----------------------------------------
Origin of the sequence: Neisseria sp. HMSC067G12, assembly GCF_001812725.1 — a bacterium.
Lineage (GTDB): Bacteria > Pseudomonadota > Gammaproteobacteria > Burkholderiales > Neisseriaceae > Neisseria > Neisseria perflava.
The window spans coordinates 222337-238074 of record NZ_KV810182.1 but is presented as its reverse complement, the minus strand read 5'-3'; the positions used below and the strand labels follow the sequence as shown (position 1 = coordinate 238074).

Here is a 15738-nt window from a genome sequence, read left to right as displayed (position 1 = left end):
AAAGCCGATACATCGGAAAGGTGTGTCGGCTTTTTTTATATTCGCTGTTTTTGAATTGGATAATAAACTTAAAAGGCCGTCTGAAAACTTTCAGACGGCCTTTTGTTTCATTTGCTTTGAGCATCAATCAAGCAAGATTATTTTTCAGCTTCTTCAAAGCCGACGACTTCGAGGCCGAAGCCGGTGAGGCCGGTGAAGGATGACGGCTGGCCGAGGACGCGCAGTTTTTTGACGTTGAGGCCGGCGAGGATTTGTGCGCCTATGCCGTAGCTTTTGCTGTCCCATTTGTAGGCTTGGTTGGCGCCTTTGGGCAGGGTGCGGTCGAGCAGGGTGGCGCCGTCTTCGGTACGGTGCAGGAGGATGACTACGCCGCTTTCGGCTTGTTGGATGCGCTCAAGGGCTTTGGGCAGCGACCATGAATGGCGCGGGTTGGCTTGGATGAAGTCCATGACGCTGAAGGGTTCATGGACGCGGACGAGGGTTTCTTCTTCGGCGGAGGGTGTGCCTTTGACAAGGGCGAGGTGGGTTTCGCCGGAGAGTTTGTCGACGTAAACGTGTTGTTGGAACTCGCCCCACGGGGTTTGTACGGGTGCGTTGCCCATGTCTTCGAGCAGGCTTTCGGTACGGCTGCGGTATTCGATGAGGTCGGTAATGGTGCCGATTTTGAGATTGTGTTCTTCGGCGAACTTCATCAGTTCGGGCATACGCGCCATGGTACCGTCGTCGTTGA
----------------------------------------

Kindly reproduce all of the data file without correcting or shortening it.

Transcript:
Origin of the sequence: Neisseria sp. HMSC067G12, assembly GCF_001812725.1 — a bacterium.
Lineage (GTDB): Bacteria > Pseudomonadota > Gammaproteobacteria > Burkholderiales > Neisseriaceae > Neisseria > Neisseria perflava.
The window spans coordinates 222337-238074 of record NZ_KV810182.1 but is presented as its reverse complement, the minus strand read 5'-3'; the positions used below and the strand labels follow the sequence as shown (position 1 = coordinate 238074).

Here is a 15738-nt window from a genome sequence, read left to right as displayed (position 1 = left end):
AAAGCCGATACATCGGAAAGGTGTGTCGGCTTTTTTTATATTCGCTGTTTTTGAATTGGATAATAAACTTAAAAGGCCGTCTGAAAACTTTCAGACGGCCTTTTGTTTCATTTGCTTTGAGCATCAATCAAGCAAGATTATTTTTCAGCTTCTTCAAAGCCGACGACTTCGAGGCCGAAGCCGGTGAGGCCGGTGAAGGATGACGGCTGGCCGAGGACGCGCAGTTTTTTGACGTTGAGGCCGGCGAGGATTTGTGCGCCTATGCCGTAGCTTTTGCTGTCCCATTTGTAGGCTTGGTTGGCGCCTTTGGGCAGGGTGCGGTCGAGCAGGGTGGCGCCGTCTTCGGTACGGTGCAGGAGGATGACTACGCCGCTTTCGGCTTGTTGGATGCGCTCAAGGGCTTTGGGCAGCGACCATGAATGGCGCGGGTTGGCTTGGATGAAGTCCATGACGCTGAAGGGTTCATGGACGCGGACGAGGGTTTCTTCTTCGGCGGAGGGTGTGCCTTTGACAAGGGCGAGGTGGGTTTCGCCGGAGAGTTTGTCGACGTAAACGTGTTGTTGGAACTCGCCCCACGGGGTTTGTACGGGTGCGTTGCCCATGTCTTCGAGCAGGCTTTCGGTACGGCTGCGGTATTCGATGAGGTCGGTAATGGTGCCGATTTTGAGATTGTGTTCTTCGGCGAACTTCATCAGTTCGGGCATACGCGCCATGGTACCGTCGTCGTTGA